Interim state Superintendent Bernard Sadusky announced Tuesday that six schools from six districts had been selected by the U.S. Department of Education as 2012 Maryland Blue Ribbon Schools. He called the honor "emblematic of the fine instruction taking place throughout our school system."
Blue Ribbon schools have to meet rigorous criteria of sustained high achievement in state and national requirements and note dramatic improvements. The six elementary schools are: Crofton Meadows in Anne Arundel County; Woodholme in Baltimore County; Ring Factory in Harford; Rachel Carson in Montgomery; Whitehall in Prince George's; and Pocomoke in Worcester County.
The schools, all of which ranked in the top 15 percent on the Maryland School Assessments, will go on to vie for the title of National Blue Ribbon schools. Each receives a blue ribbon to fly in honor of the achievement. The schools also received gifts, including a new Smart Board and $2,000 from sponsors.
For Woodholme Elementary, it was yet another milestone for its teaching staff after McKinley Broome, a fourth-grade math teacher, was awarded the Milken Educator Award last year, an award compared to the Oscars for teaching that comes with a $25,000 check.
The Blue Ribbon recognized Woodholme's soaring achievement, including having 96 percent of its students rated proficient or advanced in math and reading. Forty-two percent of the school's 800 students receive free or reduced-price meals.
Woodholme Principal Maralee Clark said the Blue Ribbon represents a schoolwide commitment to quality teachers meeting the needs of all students.
"It's a collaborative effort," Clark said. "Our teachers work so hard every single day and understand the value of having a great teacher in every classroom."
John Maple, a fifth-grade math and science teacher, beamed as he held up a cellphone picture to show what the Blue Ribbon means to him and his colleagues. The photo was of one of his students' math tests with a red marking of 95 percent; just a few weeks ago, the student was struggling to pass.
While he called the designation "overwhelming," he pointed to the picture and said: "This is what it's about."
The elementary school, which was built seven years ago, focuses on science and math. Clark said it was fitting that Woodholme received a Blue Ribbon during the final year of Superintendent Joe A. Hairston's tenure because his administration has bolstered the county's science and math curriculum.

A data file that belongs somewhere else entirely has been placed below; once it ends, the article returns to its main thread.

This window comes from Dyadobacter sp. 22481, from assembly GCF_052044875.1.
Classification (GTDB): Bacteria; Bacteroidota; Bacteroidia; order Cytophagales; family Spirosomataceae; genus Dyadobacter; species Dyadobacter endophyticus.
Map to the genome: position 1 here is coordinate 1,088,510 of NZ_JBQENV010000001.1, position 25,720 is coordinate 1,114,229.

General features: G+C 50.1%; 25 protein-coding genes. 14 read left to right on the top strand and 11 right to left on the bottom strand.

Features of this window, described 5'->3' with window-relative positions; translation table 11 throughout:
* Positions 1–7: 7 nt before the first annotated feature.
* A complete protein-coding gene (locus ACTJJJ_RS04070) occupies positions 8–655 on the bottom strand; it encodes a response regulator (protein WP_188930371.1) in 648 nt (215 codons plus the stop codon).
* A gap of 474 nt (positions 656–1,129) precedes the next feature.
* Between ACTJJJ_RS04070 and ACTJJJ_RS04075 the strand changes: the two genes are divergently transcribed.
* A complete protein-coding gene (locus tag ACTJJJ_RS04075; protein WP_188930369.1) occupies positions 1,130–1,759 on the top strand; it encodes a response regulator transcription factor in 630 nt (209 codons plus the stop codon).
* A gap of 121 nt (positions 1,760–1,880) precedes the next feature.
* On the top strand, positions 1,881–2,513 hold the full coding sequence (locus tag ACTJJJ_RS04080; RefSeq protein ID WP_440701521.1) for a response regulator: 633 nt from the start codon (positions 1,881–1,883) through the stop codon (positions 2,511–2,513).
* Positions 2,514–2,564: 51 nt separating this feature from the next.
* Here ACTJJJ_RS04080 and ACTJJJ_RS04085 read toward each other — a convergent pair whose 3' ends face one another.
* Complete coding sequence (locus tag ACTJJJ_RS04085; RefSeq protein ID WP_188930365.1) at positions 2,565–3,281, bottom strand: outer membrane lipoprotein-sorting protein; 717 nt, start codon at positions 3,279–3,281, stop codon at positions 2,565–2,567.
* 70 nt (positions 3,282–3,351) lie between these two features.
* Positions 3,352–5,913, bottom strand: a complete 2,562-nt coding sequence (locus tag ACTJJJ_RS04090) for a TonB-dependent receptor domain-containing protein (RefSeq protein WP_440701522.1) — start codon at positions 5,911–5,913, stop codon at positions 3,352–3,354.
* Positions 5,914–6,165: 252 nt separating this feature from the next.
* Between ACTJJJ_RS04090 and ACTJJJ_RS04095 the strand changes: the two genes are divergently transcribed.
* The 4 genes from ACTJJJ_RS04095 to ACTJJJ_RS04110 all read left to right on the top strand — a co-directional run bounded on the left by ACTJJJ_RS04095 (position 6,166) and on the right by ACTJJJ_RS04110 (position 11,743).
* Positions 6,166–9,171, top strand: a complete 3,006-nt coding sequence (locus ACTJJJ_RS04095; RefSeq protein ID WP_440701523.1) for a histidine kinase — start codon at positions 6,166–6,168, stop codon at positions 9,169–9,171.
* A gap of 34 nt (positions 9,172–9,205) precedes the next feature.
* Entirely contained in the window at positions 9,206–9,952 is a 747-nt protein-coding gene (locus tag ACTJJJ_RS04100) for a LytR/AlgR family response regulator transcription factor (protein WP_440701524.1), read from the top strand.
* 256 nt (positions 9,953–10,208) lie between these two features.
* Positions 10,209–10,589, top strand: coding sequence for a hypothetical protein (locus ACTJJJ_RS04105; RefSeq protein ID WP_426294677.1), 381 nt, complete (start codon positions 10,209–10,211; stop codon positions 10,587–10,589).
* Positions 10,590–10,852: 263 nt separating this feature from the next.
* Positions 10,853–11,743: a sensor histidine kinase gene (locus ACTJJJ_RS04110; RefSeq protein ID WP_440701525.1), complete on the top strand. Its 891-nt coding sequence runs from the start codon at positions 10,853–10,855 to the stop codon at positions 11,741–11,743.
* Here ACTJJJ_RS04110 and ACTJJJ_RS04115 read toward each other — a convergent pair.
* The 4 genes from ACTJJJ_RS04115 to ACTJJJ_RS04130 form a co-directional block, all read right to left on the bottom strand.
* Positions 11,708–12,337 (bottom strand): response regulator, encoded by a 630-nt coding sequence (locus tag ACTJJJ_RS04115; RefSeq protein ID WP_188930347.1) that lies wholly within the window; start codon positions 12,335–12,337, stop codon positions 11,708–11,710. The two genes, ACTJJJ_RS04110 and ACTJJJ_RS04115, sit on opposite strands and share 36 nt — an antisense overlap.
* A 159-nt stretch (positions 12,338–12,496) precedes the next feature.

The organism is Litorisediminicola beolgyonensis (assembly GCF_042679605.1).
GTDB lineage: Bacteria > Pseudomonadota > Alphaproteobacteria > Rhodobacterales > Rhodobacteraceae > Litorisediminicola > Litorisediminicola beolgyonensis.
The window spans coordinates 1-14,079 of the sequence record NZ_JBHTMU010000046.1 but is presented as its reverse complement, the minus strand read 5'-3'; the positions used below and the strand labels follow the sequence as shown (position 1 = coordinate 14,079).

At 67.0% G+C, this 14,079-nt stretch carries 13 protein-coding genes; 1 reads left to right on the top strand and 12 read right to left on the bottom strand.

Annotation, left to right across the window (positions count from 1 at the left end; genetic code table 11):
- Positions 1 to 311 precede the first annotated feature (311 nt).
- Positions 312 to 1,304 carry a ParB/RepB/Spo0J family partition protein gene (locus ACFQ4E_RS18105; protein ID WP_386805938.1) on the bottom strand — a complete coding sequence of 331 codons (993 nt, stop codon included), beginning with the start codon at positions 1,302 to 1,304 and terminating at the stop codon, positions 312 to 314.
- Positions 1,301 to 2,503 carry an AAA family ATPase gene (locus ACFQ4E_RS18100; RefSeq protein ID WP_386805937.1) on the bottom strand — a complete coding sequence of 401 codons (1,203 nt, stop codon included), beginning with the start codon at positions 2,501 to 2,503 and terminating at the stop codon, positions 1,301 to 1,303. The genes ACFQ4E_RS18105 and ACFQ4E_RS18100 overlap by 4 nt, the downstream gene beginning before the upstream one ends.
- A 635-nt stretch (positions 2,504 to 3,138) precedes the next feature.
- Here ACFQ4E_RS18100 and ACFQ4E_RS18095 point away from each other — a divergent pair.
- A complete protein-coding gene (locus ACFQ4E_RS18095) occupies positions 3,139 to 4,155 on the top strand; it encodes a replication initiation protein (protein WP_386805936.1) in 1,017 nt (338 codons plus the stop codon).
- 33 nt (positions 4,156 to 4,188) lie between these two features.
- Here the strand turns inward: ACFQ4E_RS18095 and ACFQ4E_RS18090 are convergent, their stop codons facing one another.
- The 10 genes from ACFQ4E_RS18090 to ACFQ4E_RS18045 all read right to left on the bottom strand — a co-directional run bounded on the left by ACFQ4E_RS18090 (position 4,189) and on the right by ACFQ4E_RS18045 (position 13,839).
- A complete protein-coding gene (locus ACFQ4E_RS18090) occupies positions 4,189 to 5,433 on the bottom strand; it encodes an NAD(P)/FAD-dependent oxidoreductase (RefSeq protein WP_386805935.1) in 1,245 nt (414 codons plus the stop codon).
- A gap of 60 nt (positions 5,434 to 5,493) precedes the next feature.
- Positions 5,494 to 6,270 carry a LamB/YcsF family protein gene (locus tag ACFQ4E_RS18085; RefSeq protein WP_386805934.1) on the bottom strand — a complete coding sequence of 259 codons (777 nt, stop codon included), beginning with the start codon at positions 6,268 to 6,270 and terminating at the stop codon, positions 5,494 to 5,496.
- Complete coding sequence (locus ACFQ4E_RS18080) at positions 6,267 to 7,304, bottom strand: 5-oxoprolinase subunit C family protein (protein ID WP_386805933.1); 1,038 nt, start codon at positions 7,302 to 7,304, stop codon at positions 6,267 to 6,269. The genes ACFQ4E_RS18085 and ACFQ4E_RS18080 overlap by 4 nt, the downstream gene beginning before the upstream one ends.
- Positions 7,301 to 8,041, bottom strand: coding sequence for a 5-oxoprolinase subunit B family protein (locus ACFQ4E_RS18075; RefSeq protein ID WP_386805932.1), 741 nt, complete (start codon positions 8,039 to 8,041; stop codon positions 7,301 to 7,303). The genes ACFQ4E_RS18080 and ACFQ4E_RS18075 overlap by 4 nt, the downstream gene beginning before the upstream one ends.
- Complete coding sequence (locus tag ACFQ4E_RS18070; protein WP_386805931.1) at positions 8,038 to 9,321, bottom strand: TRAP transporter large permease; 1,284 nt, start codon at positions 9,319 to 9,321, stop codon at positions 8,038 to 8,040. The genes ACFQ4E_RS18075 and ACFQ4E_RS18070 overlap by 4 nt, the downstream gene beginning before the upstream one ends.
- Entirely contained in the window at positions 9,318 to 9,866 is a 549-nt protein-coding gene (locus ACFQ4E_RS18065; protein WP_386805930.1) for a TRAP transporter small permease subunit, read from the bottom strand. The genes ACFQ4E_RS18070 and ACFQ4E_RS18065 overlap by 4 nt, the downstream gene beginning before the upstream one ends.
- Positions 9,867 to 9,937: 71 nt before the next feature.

"It's a wonderful way to cap your career," said Hairston, Baltimore County's first black superintendent, who is retiring in June after 12 years in the post. "It puts everything in perspective for me because this is what it's been about for 43 years for me."
For current and former principals of Crofton Meadows in Anne Arundel, the Blue Ribbon represents a torch passed for continued excellence.
Janine Robinson, who led the school when it posted 100 percent proficiency marks in math and 99 percent proficiency in reading last year, said she was humbled by the award.
"It affirms the work we've been doing for years," said Robinson, who left the school in the spring but was on hand to receive the award Tuesday. "We've just focused on raising the academic bar for every single student."
Her successor, Derek Burns, said that bar will continue to rise.
"If anyone just walked into our school, you'd know we were a Blue Ribbon school without a flag flying," Burns said. "You walk in and the kids are happy, they're engaged, they're learning. Our goal is to continue that."
Harford County Superintendent Robert Tomback called Ring Factory's designation a "motivator for even bigger and better things."
The school was recognized for having 98 percent of its students proficient or advanced in math and reading. The school is also known for its extracurricular activities, particularly its Ring Factory Fox Choir and steel drum groups.
"It's a pat on the back that's going to help us maintain what we do every day," said Principal H. Earl Gaskins.